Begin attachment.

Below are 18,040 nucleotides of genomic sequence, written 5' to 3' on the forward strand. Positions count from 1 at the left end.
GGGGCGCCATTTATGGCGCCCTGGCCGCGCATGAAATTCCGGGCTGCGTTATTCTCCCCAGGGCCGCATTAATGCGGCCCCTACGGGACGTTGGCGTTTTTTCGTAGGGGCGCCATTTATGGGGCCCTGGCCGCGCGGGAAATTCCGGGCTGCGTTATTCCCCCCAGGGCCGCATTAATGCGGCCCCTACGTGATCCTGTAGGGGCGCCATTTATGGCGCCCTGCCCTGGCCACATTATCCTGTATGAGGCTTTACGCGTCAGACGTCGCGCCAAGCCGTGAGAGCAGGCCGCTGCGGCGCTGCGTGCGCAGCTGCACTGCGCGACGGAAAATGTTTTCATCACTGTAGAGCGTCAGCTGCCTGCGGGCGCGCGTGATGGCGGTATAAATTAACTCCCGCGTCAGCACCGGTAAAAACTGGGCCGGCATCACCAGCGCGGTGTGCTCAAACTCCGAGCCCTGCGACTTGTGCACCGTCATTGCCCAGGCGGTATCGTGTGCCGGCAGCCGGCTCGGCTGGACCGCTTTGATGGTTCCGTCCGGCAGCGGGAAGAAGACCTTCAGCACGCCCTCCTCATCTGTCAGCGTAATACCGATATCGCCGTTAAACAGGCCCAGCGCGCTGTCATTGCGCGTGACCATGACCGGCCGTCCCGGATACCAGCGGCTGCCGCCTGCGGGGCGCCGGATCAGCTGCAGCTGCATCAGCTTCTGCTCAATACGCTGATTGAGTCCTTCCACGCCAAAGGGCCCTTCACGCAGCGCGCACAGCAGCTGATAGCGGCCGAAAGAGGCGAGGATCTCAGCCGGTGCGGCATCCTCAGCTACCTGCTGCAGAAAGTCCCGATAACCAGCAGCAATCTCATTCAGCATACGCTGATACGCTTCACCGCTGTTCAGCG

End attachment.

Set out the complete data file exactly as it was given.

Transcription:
Below are 18,040 nucleotides of genomic sequence, written 5' to 3' on the forward strand. Positions count from 1 at the left end.
GGGGCGCCATTTATGGCGCCCTGGCCGCGCATGAAATTCCGGGCTGCGTTATTCTCCCCAGGGCCGCATTAATGCGGCCCCTACGGGACGTTGGCGTTTTTTCGTAGGGGCGCCATTTATGGGGCCCTGGCCGCGCGGGAAATTCCGGGCTGCGTTATTCCCCCCAGGGCCGCATTAATGCGGCCCCTACGTGATCCTGTAGGGGCGCCATTTATGGCGCCCTGCCCTGGCCACATTATCCTGTATGAGGCTTTACGCGTCAGACGTCGCGCCAAGCCGTGAGAGCAGGCCGCTGCGGCGCTGCGTGCGCAGCTGCACTGCGCGACGGAAAATGTTTTCATCACTGTAGAGCGTCAGCTGCCTGCGGGCGCGCGTGATGGCGGTATAAATTAACTCCCGCGTCAGCACCGGTAAAAACTGGGCCGGCATCACCAGCGCGGTGTGCTCAAACTCCGAGCCCTGCGACTTGTGCACCGTCATTGCCCAGGCGGTATCGTGTGCCGGCAGCCGGCTCGGCTGGACCGCTTTGATGGTTCCGTCCGGCAGCGGGAAGAAGACCTTCAGCACGCCCTCCTCATCTGTCAGCGTAATACCGATATCGCCGTTAAACAGGCCCAGCGCGCTGTCATTGCGCGTGACCATGACCGGCCGTCCCGGATACCAGCGGCTGCCGCCTGCGGGGCGCCGGATCAGCTGCAGCTGCATCAGCTTCTGCTCAATACGCTGATTGAGTCCTTCCACGCCAAAGGGCCCTTCACGCAGCGCGCACAGCAGCTGATAGCGGCCGAAAGAGGCGAGGATCTCAGCCGGTGCGGCATCCTCAGCTACCTGCTGCAGAAAGTCCCGATAACCAGCAGCAATCTCATTCAGCATACGCTGATACGCTTCACCGCTGTTCAGCG